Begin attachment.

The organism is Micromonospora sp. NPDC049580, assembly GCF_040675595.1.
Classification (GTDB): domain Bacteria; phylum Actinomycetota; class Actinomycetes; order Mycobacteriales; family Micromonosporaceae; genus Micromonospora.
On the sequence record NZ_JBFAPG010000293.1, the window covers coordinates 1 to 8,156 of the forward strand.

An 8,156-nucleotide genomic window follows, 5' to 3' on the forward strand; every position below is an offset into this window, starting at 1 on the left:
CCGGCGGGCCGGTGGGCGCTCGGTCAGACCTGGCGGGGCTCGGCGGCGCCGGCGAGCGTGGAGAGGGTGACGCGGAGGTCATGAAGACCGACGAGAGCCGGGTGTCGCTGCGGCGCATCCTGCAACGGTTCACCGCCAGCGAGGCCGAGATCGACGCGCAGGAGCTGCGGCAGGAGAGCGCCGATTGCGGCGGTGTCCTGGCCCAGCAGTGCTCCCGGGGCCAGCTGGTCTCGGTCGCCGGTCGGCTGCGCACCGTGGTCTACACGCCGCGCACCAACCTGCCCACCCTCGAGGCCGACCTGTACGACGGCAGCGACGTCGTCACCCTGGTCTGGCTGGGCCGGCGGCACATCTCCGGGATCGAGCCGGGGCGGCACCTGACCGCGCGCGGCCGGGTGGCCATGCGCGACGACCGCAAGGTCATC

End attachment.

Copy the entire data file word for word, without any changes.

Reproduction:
The organism is Micromonospora sp. NPDC049580, assembly GCF_040675595.1.
Classification (GTDB): domain Bacteria; phylum Actinomycetota; class Actinomycetes; order Mycobacteriales; family Micromonosporaceae; genus Micromonospora.
On the sequence record NZ_JBFAPG010000293.1, the window covers coordinates 1 to 8,156 of the forward strand.

An 8,156-nucleotide genomic window follows, 5' to 3' on the forward strand; every position below is an offset into this window, starting at 1 on the left:
CCGGCGGGCCGGTGGGCGCTCGGTCAGACCTGGCGGGGCTCGGCGGCGCCGGCGAGCGTGGAGAGGGTGACGCGGAGGTCATGAAGACCGACGAGAGCCGGGTGTCGCTGCGGCGCATCCTGCAACGGTTCACCGCCAGCGAGGCCGAGATCGACGCGCAGGAGCTGCGGCAGGAGAGCGCCGATTGCGGCGGTGTCCTGGCCCAGCAGTGCTCCCGGGGCCAGCTGGTCTCGGTCGCCGGTCGGCTGCGCACCGTGGTCTACACGCCGCGCACCAACCTGCCCACCCTCGAGGCCGACCTGTACGACGGCAGCGACGTCGTCACCCTGGTCTGGCTGGGCCGGCGGCACATCTCCGGGATCGAGCCGGGGCGGCACCTGACCGCGCGCGGCCGGGTGGCCATGCGCGACGACCGCAAGGTCATC